Entry 117: The Advantages of a Second Childhood

I’ve never been good about keeping a journal. It all boils down to consistency. There are days when I skip making an entry. Life can crowd out the time I need to write down my thoughts about a day’s events. I’ve also been reluctant to pose as an expert on the writing process. If I knew anything of value about writing, my work would already be in print. I went out on a skinny limb of a tall in 2022 when I shared my 365 days of thankfulness. The exercise forced me to put myself out there with my soft belly exposed. Thank you for joining me on my journey in the written word. Therefore, I plan to keep a journal in 2023 to document my progress. I will call this post Entry 117: The Advantages of a Second Childhood.

Note: I consider editing an important part of the writing process. Editing is where all the artistry happens.

My morning writing before I started Entry 117: The Advantages of a Second Childhood

I read the prologue several times today, allowing Microsoft Word to read it back to me out loud. For those who don’t know, there is a feature in the new version of the program that will read what you’ve written. I find this so helpful during the editing process. It is also important to take the time to read through it without sound. This practice might slow the process down, but it gives you an idea of how the text will flow for your reader.

The book I am currently reading right now and Entry 117: The Advantages of a Second Childhood

I finished the Tuesday section of Kate Atkinson’s One Good Turn today. The unique way this author divides this book into sections according to the day is interesting. It clues the reader into the time frame of the events.

What I’m listening to right now and Entry 117: The Advantages of a Second Childhood

I decided John Mayer’s Born and Raised was worth listening to this morning. The songs on this album didn’t get much radio time, but I enjoyed listening to them.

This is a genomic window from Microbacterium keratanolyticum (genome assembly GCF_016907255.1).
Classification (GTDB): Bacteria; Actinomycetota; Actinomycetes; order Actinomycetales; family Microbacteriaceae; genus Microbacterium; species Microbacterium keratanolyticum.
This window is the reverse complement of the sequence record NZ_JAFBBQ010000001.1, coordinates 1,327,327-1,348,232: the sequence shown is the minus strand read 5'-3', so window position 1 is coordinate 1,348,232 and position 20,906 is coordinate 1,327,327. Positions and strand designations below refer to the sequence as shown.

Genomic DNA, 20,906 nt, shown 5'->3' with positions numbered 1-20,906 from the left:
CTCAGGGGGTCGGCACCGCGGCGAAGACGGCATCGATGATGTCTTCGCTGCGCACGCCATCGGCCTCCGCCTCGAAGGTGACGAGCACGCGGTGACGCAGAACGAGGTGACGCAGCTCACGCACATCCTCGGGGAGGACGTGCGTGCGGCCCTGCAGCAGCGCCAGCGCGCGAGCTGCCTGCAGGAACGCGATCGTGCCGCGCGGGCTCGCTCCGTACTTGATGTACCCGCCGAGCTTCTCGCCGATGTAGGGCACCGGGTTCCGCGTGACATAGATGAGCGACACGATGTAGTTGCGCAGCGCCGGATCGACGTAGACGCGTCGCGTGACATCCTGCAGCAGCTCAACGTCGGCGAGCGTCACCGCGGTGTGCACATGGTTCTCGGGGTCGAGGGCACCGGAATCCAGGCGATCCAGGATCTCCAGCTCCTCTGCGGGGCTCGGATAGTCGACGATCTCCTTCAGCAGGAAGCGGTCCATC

What I dreamed last night and Entry 117: The Advantages of a Second Childhood

I had a very strange sleep. Something woke me up, and I couldn’t fall back to sleep. My rest became so broken that I couldn’t remember my dream.

The adventure Rooster and I took and Entry 117: The Advantages of a Second Childhood

I had to go to the doctor this morning to get my test results back. Rooster and I went to the guy later in the day.

The thing I am most thankful for at this moment.

I am thankful that all of my lab results came back and said I was in pretty good shape for an old hen. I saw improvement in all of my numbers. Yeah! All the walking and change in diet are paying off.

The henhouse Lady says

I wish someone would devise a way to make broccoli taste like chocolate. Eating healthy stuff would be so much simpler if it tasted good. Oh, well, sometimes a person has to do what’s good, even if it tastes like crapola. That’s why they call it being a grown-up. I found it more fun to act like a kid. I see the forecast of a second childhood in the near future. Nobody expects you to remember stuff when you get old. Someplace even give you a senior discount for simply being old.

Who is Molly Shea?

Molly Shea is an accomplished fictional short story writer from Indiana who writes short stories and novels about a fictional town called Tecumseh.  To read more of her short stories and adventures, click here.

Be sure to follow Molly on Twitter!

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Published by henhouselady

I am the author of Saving the Hen House. I didn't know when I started it would turn into a series. I love to ride motorcycles, the blues, my family, and going on adventures. This old hen rocks.

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